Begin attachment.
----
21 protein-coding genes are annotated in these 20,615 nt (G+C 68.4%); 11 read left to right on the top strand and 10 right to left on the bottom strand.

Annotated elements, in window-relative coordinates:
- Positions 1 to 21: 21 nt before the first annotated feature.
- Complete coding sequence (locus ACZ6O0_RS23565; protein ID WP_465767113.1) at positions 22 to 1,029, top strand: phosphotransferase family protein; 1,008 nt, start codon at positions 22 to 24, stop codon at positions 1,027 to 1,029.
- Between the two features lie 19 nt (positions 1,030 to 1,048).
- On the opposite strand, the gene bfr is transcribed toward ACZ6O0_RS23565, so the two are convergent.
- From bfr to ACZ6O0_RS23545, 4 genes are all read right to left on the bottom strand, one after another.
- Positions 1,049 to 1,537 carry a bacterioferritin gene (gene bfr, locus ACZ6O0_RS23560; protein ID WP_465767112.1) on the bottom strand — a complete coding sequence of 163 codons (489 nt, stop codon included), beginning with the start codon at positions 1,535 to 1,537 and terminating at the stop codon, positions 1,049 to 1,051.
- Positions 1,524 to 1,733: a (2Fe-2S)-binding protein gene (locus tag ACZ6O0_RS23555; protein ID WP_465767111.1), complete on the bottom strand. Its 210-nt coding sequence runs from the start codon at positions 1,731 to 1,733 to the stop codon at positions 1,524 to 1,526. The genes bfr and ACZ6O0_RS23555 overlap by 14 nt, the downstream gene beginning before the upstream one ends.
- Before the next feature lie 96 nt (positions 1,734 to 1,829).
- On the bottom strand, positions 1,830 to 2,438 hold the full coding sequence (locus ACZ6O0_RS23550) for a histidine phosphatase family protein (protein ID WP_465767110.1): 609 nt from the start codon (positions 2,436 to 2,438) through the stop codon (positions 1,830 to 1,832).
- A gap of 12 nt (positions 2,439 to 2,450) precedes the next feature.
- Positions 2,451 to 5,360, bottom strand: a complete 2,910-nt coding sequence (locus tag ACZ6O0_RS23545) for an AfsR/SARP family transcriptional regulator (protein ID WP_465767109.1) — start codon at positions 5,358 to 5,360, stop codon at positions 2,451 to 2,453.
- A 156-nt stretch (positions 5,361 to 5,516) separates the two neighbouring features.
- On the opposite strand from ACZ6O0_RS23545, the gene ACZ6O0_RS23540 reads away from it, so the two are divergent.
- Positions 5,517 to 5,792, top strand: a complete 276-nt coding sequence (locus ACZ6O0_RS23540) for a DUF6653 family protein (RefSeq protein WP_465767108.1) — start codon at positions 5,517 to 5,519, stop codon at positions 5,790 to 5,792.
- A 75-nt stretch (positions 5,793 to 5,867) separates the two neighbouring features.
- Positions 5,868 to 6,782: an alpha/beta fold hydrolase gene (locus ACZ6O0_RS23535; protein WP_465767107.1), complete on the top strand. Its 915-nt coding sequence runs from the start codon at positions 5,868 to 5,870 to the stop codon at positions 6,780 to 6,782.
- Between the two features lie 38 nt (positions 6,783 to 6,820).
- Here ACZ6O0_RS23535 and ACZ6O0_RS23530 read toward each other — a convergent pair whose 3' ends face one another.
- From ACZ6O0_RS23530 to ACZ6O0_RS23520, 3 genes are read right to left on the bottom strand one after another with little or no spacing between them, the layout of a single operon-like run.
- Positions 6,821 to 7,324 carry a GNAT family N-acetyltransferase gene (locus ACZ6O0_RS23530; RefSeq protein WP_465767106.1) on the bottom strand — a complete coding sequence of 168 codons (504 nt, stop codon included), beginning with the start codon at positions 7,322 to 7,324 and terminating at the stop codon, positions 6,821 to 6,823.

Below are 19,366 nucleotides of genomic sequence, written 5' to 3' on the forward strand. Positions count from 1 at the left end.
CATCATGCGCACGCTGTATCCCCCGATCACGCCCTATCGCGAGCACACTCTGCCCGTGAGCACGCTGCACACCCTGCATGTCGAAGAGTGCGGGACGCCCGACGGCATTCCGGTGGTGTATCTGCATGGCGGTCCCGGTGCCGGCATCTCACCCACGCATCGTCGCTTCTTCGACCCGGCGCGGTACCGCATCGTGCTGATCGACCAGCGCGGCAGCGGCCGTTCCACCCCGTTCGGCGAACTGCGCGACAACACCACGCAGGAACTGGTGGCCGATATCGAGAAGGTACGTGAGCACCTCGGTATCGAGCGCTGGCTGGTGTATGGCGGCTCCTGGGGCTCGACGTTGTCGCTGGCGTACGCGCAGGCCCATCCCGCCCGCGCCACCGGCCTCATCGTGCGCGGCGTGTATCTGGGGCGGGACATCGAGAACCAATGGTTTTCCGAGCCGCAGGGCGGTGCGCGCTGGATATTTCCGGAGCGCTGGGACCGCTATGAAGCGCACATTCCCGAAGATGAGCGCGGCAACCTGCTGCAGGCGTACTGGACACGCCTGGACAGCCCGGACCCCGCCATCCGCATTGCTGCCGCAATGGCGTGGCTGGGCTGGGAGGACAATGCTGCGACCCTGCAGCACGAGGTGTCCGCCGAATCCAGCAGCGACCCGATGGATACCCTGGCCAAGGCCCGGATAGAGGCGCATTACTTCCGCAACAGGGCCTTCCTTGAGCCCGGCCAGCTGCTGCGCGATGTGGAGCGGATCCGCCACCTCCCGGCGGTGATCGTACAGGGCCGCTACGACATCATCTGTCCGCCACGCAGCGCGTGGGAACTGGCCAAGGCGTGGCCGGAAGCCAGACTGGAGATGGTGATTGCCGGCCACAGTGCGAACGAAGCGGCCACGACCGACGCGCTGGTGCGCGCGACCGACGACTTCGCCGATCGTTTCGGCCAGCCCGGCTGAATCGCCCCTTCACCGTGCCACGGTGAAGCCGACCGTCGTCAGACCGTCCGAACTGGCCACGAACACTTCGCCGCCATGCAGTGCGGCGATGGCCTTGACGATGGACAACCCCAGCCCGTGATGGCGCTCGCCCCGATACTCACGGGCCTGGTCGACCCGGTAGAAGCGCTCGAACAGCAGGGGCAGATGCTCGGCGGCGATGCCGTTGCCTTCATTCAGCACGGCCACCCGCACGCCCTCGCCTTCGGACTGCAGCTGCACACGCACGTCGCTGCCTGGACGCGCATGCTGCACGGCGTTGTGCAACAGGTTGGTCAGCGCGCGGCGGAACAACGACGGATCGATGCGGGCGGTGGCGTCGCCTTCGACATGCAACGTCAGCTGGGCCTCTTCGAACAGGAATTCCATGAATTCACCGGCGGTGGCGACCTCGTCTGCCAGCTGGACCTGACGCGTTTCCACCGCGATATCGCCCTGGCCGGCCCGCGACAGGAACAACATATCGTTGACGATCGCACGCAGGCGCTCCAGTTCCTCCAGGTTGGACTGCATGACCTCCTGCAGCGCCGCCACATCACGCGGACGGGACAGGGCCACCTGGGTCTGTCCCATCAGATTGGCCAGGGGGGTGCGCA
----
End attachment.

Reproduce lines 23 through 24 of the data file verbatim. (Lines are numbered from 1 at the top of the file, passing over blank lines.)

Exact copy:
Below are 19,366 nucleotides of genomic sequence, written 5' to 3' on the forward strand. Positions count from 1 at the left end.
CATCATGCGCACGCTGTATCCCCCGATCACGCCCTATCGCGAGCACACTCTGCCCGTGAGCACGCTGCACACCCTGCATGTCGAAGAGTGCGGGACGCCCGACGGCATTCCGGTGGTGTATCTGCATGGCGGTCCCGGTGCCGGCATCTCACCCACGCATCGTCGCTTCTTCGACCCGGCGCGGTACCGCATCGTGCTGATCGACCAGCGCGGCAGCGGCCGTTCCACCCCGTTCGGCGAACTGCGCGACAACACCACGCAGGAACTGGTGGCCGATATCGAGAAGGTACGTGAGCACCTCGGTATCGAGCGCTGGCTGGTGTATGGCGGCTCCTGGGGCTCGACGTTGTCGCTGGCGTACGCGCAGGCCCATCCCGCCCGCGCCACCGGCCTCATCGTGCGCGGCGTGTATCTGGGGCGGGACATCGAGAACCAATGGTTTTCCGAGCCGCAGGGCGGTGCGCGCTGGATATTTCCGGAGCGCTGGGACCGCTATGAAGCGCACATTCCCGAAGATGAGCGCGGCAACCTGCTGCAGGCGTACTGGACACGCCTGGACAGCCCGGACCCCGCCATCCGCATTGCTGCCGCAATGGCGTGGCTGGGCTGGGAGGACAATGCTGCGACCCTGCAGCACGAGGTGTCCGCCGAATCCAGCAGCGACCCGATGGATACCCTGGCCAAGGCCCGGATAGAGGCGCATTACTTCCGCAACAGGGCCTTCCTTGAGCCCGGCCAGCTGCTGCGCGATGTGGAGCGGATCCGCCACCTCCCGGCGGTGATCGTACAGGGCCGCTACGACATCATCTGTCCGCCACGCAGCGCGTGGGAACTGGCCAAGGCGTGGCCGGAAGCCAGACTGGAGATGGTGATTGCCGGCCACAGTGCGAACGAAGCGGCCACGACCGACGCGCTGGTGCGCGCGACCGACGACTTCGCCGATCGTTTCGGCCAGCCCGGCTGAATCGCCCCTTCACCGTGCCACGGTGAAGCCGACCGTCGTCAGACCGTCCGAACTGGCCACGAACACTTCGCCGCCATGCAGTGCGGCGATGGCCTTGACGATGGACAACCCCAGCCCGTGATGGCGCTCGCCCCGATACTCACGGGCCTGGTCGACCCGGTAGAAGCGCTCGAACAGCAGGGGCAGATGCTCGGCGGCGATGCCGTTGCCTTCATTCAGCACGGCCACCCGCACGCCCTCGCCTTCGGACTGCAGCTGCACACGCACGTCGCTGCCTGGACGCGCATGCTGCACGGCGTTGTGCAACAGGTTGGTCAGCGCGCGGCGGAACAACGACGGATCGATGCGGGCGGTGGCGTCGCCTTCGACATGCAACGTCAGCTGGGCCTCTTCGAACAGGAATTCCATGAATTCACCGGCGGTGGCGACCTCGTCTGCCAGCTGGACCTGACGCGTTTCCACCGCGATATCGCCCTGGCCGGCCCGCGACAGGAACAACATATCGTTGACGATCGCACGCAGGCGCTCCAGTTCCTCCAGGTTGGACTGCATGACCTCCTGCAGCGCCGCCACATCACGCGGACGGGACAGGGCCACCTGGGTCTGTCCCATCAGATTGGCCAGGGGGGTGCGCA